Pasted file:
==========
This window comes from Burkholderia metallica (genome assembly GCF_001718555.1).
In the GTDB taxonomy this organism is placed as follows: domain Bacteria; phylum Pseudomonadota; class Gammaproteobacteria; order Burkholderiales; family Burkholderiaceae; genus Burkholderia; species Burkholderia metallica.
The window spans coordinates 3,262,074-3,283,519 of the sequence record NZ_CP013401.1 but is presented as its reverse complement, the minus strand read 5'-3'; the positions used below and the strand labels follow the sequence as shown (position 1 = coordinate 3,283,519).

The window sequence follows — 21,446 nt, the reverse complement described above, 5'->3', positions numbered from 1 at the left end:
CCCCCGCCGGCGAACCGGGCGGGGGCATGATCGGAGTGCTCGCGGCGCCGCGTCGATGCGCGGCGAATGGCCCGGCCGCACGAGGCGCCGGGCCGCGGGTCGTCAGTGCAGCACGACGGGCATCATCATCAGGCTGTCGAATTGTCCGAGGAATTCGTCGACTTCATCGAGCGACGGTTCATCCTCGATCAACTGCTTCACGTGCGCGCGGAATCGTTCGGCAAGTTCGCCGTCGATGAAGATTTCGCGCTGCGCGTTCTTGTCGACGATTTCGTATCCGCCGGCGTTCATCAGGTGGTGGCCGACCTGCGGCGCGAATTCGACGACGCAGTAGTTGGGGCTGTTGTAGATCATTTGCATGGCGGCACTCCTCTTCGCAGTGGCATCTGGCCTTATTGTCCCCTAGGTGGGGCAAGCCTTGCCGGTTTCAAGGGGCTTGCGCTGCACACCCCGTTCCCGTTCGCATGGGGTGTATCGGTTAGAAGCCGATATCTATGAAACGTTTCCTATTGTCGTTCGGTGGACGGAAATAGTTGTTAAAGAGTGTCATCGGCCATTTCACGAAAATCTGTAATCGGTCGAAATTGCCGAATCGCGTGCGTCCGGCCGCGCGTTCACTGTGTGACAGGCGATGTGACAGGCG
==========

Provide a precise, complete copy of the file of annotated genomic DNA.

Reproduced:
This window comes from Burkholderia metallica (genome assembly GCF_001718555.1).
In the GTDB taxonomy this organism is placed as follows: domain Bacteria; phylum Pseudomonadota; class Gammaproteobacteria; order Burkholderiales; family Burkholderiaceae; genus Burkholderia; species Burkholderia metallica.
The window spans coordinates 3,262,074-3,283,519 of the sequence record NZ_CP013401.1 but is presented as its reverse complement, the minus strand read 5'-3'; the positions used below and the strand labels follow the sequence as shown (position 1 = coordinate 3,283,519).

The window sequence follows — 21,446 nt, the reverse complement described above, 5'->3', positions numbered from 1 at the left end:
CCCCCGCCGGCGAACCGGGCGGGGGCATGATCGGAGTGCTCGCGGCGCCGCGTCGATGCGCGGCGAATGGCCCGGCCGCACGAGGCGCCGGGCCGCGGGTCGTCAGTGCAGCACGACGGGCATCATCATCAGGCTGTCGAATTGTCCGAGGAATTCGTCGACTTCATCGAGCGACGGTTCATCCTCGATCAACTGCTTCACGTGCGCGCGGAATCGTTCGGCAAGTTCGCCGTCGATGAAGATTTCGCGCTGCGCGTTCTTGTCGACGATTTCGTATCCGCCGGCGTTCATCAGGTGGTGGCCGACCTGCGGCGCGAATTCGACGACGCAGTAGTTGGGGCTGTTGTAGATCATTTGCATGGCGGCACTCCTCTTCGCAGTGGCATCTGGCCTTATTGTCCCCTAGGTGGGGCAAGCCTTGCCGGTTTCAAGGGGCTTGCGCTGCACACCCCGTTCCCGTTCGCATGGGGTGTATCGGTTAGAAGCCGATATCTATGAAACGTTTCCTATTGTCGTTCGGTGGACGGAAATAGTTGTTAAAGAGTGTCATCGGCCATTTCACGAAAATCTGTAATCGGTCGAAATTGCCGAATCGCGTGCGTCCGGCCGCGCGTTCACTGTGTGACAGGCGATGTGACAGGCG